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Are There Air Quality Concerns with Living Near an Expressway?

traffic jam expressway

Here in the Chicagoland area, we have a pretty expansive expressway system. Illinois has the 25th largest land area in the US, but we have the 3rd longest distance of interstate miles in the country. Does proximity to an expressway have a noticeable impact on the indoor air quality in your home?

Let’s first talk about the main components of vehicle exhaust. Standard gasoline-fueled cars give off a mixture of carbon dioxide, NOx gasses, carbon monoxide, hydrocarbons, and particulate matter. There are some other trace compounds that are given off, but these are the main concerns when it comes to what may be affecting your indoor air quality. Vehicles also give off particulate matter from the road surface and tires. Studies show specific risks with being close to roadways, such as reduced lung function, asthma, and more. 

There are some important factors that will play a role in the impact traffic will have on your indoor air quality. The most important being distance from the highway. The further you are from the highway, the lower the likelihood of there being an IAQ concern. Studies have shown the area of highest impact from road pollution is the band roughly 500 meters from the highway. The presence and location of barriers, either a solid structure or “green” barriers like trees will also play an important role. Other dynamic factors, such as the prevailing wind direction and traffic schedules, will also be a factor. Rush hour traffic and the right weather conditions could mean that road pollution is reaching your home when in most other situations the impact is minimal. When it comes to indoor air quality, what factors are important?  Factors such as the “tightness” of the home, location of windows and doors, pressurization, and more all play important roles in the degree to which outdoor air can have an impact on IAQ.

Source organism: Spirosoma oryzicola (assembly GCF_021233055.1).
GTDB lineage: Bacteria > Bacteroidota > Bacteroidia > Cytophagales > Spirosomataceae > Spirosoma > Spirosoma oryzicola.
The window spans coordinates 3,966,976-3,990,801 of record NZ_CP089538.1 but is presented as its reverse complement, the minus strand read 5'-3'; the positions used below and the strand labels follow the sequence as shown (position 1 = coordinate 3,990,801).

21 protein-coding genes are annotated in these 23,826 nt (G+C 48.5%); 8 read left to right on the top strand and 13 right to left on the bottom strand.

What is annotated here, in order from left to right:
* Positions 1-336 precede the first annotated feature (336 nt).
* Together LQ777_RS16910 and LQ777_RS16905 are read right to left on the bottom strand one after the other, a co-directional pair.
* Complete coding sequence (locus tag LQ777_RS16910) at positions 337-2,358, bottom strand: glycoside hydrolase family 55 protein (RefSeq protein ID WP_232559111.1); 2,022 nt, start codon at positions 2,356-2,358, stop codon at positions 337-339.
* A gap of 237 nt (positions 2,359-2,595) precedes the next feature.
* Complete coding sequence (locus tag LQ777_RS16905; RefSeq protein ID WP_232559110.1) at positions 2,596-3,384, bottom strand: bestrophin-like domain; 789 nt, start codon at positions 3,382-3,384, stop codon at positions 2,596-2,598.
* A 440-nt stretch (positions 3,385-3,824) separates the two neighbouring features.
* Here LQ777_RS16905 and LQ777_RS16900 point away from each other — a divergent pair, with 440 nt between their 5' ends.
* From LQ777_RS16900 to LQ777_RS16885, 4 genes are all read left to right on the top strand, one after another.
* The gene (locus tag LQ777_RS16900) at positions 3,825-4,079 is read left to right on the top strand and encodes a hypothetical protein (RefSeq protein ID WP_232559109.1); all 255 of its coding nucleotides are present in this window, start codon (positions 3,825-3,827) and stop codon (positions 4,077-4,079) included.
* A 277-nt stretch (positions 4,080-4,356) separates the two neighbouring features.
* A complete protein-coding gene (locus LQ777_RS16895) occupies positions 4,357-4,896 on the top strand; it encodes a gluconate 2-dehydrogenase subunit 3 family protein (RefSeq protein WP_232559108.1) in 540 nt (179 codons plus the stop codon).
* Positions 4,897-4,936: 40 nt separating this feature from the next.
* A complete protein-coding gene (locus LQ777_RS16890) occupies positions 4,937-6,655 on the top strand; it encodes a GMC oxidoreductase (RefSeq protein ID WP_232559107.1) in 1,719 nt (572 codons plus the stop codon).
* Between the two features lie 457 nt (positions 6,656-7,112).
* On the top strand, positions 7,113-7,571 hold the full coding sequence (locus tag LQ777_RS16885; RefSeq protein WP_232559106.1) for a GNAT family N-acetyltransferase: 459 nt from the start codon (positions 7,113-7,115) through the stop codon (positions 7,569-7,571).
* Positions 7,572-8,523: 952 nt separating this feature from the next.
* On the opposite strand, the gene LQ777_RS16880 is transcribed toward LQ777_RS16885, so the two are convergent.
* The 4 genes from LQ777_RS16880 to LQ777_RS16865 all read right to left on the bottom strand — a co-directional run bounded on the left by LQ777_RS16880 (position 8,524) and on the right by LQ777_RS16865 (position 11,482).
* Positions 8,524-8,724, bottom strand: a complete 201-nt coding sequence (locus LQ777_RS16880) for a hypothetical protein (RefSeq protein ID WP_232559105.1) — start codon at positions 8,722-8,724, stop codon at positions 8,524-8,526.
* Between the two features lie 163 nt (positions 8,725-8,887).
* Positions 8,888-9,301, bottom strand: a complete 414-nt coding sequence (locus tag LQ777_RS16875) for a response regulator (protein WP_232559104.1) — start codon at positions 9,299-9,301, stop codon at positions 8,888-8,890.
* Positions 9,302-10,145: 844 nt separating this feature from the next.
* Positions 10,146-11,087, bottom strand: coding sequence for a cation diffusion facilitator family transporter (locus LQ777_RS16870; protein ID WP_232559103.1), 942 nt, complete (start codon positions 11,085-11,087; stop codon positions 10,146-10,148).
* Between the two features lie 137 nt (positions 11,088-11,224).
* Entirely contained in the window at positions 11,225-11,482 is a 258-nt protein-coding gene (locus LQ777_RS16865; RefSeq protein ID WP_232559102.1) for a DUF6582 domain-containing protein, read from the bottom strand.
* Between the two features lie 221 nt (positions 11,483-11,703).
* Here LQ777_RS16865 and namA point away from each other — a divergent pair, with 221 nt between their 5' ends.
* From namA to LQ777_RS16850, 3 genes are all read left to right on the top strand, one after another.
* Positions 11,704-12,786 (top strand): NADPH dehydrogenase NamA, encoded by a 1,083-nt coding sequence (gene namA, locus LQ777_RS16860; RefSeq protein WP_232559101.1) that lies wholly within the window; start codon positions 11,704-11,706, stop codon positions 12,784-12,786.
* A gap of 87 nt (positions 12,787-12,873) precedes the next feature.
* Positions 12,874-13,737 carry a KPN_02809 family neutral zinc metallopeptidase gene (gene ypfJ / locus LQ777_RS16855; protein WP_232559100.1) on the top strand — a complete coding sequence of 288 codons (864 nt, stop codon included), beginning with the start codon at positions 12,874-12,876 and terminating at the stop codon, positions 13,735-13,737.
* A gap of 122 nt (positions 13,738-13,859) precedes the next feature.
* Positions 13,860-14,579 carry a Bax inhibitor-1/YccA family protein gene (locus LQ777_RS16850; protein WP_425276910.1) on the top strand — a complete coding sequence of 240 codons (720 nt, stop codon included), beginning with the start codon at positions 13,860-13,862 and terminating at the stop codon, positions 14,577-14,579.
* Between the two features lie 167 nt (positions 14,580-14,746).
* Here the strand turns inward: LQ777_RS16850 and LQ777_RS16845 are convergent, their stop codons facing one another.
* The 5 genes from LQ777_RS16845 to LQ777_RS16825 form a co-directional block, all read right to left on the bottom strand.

Our company has the ability to assess properties for a number of pollution indicators, both indoors and outdoors. Ideally, we like to monitor these things over a period of time because traffic flow and the weather can change without notice. Measurements over an hour or two may not be representative of the potential hazard in “worse case” situations.
Property values and rent might be less expensive near an expressway. But besides the noise and light pollution, you need to worry about air pollution which can find its way indoors. Maybe the lower living expenses aren’t worth the cost savings.

Dylan McIntosh

Dylan McIntosh

Dylan McIntosh is a Senior Project Manager that performs indoor air quality assessments, industrial hygiene testing, and laboratory mold analysis. Mr. McIntosh holds a Bachelors of Science degree in Biology from the University of Illinois - Springfield. Dylan is a Certified Industrial Hygienist (CIH) and an Pan American Aerobiology Certification Board (PAACB) Certified Spore Analyst. In his words… “Throughout my life, I always had a dream of becoming an astronaut. That dream hasn’t worked out (yet) so I started a career in the next best thing, indoor air quality! In my free time I enjoy outdoor activities with my dog, cooking, and being involved with A Special Wish - Chicago; a local charity.”

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